Assignment system meltdown may open the door for true reform

Over the past week I’ve been closely monitoring an almost unprecedented meltdown in the district’s assignment system. In a nutshell, the district has for years failed to achieve the necessary balance of Spanish- to English-speakers in our language immersion programs (the stated policy is to have 50 percent of each group represented in each immersion classroom). This imbalance has long been a source of frustration to immersion teachers and advocates, as well as Spanish-speaking families who wanted immersion but for some reason didn’t get it. This year, when advocates again saw imbalanced programs at Flynn and Alvarado, they pushed back hard enough to finally focus attention on the problem. This attention has led to the once unthinkable: 23 families have had their assignments to those two schools rescinded just four weeks before the start of school, causing an uproar and a number of ripple effects on other families still waiting for assignments. (A much more complete discussion of this situation is available on the PPS-SF web site and the popular SFKfiles blog–most of the action is in the comments section).

I’m convinced that the roots of our current problems lie in management issues which must be addressed if we’re really to enact true reform of the assignment system and other long-festering problems, and prevent what has happened this year from ever happening again. These issues include:

  • Unclear expectations and procedures for documenting and incorporating input from parents and community members on district policy, procedures or initiatives. Whether you are talking about student assignment, language immersion, special education or Proposition H, we are very good at asking people to volunteer their time to serve on advisory committees, but not very good at incorporating the advice these committees issue into district policies or goals. The school board needs to develop a mechanism where recommendations issued by advisory committees are incorporated into the work of the Board’s policy committees and returned to on a regular basis so that progress on such recommendations is monitored and assessed. Members of advisory committees should work with the Board to develop clear expectations for how their input will be used to improve policy, and monitor adherence to existing policies.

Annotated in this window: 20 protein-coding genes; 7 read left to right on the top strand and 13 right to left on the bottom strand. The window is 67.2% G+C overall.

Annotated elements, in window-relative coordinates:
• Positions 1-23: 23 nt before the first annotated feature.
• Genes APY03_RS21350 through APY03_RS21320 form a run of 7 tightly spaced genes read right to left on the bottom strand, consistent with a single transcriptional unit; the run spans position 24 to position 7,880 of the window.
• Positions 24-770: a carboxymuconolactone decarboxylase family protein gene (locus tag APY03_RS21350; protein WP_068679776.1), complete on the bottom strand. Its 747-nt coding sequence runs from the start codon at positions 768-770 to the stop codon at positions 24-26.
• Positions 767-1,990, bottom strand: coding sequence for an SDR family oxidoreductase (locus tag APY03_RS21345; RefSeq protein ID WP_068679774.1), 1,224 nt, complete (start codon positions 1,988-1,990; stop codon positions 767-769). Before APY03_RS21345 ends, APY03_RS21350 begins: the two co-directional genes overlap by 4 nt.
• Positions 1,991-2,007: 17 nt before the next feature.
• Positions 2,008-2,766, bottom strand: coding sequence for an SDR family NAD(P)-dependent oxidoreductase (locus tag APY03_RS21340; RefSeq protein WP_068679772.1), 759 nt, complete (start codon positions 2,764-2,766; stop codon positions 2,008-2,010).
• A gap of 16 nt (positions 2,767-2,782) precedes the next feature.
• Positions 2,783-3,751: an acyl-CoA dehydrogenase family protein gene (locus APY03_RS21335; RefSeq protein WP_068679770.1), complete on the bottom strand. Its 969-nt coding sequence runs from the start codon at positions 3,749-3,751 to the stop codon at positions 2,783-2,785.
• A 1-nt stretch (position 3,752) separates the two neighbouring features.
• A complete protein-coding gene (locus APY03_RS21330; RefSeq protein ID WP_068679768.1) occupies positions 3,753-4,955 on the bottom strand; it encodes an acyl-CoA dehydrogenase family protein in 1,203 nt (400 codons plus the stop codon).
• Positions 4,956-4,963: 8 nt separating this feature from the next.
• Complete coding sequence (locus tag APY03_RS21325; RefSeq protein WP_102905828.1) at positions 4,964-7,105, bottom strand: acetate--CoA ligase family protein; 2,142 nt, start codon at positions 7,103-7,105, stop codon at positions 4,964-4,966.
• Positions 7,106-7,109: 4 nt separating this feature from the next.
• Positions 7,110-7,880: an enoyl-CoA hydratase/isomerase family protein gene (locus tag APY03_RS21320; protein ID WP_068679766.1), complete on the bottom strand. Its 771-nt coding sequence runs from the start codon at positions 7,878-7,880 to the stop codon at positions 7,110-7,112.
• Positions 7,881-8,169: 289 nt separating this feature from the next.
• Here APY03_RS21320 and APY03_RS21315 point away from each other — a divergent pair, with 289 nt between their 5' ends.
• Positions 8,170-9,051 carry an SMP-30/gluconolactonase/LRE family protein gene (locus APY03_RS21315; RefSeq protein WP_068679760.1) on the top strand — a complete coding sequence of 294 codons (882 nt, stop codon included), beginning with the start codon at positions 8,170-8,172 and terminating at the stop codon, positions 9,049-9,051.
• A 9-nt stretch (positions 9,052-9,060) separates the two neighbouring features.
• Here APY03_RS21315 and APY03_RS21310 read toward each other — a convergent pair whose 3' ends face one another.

• An almost pathological insistence on controlling access to information on enrollment and capacity data which might help families make better and more realistic school choices. For example, it took a Public Records Act request to establish that the widely-publicized “81 percent of incoming K families get one of their choices” figure actually includes pre-assigned siblings. If you constrain the data to include only families new to the district, that figure falls to 55 percent for Round 1 requests — a sobering but far more honest picture of demand patterns.
  • A failure to acknowledge a deep chasm of mistrust between the district and its primary partners. Administrators don’t quite seem to grasp that past mistakes and communication failures have led to a widespread assumption in the community that the district does not have families’ best interests at heart. Restoring trust and open communication is essential for future progress.

If anything positive can come out of this current debacle, I think it will be that district leadership may finally be ready to have a more honest conversation about reforming the assignment system, and may finally acknowledge that involving parents and families in a meaningful way in that conversation is essential.


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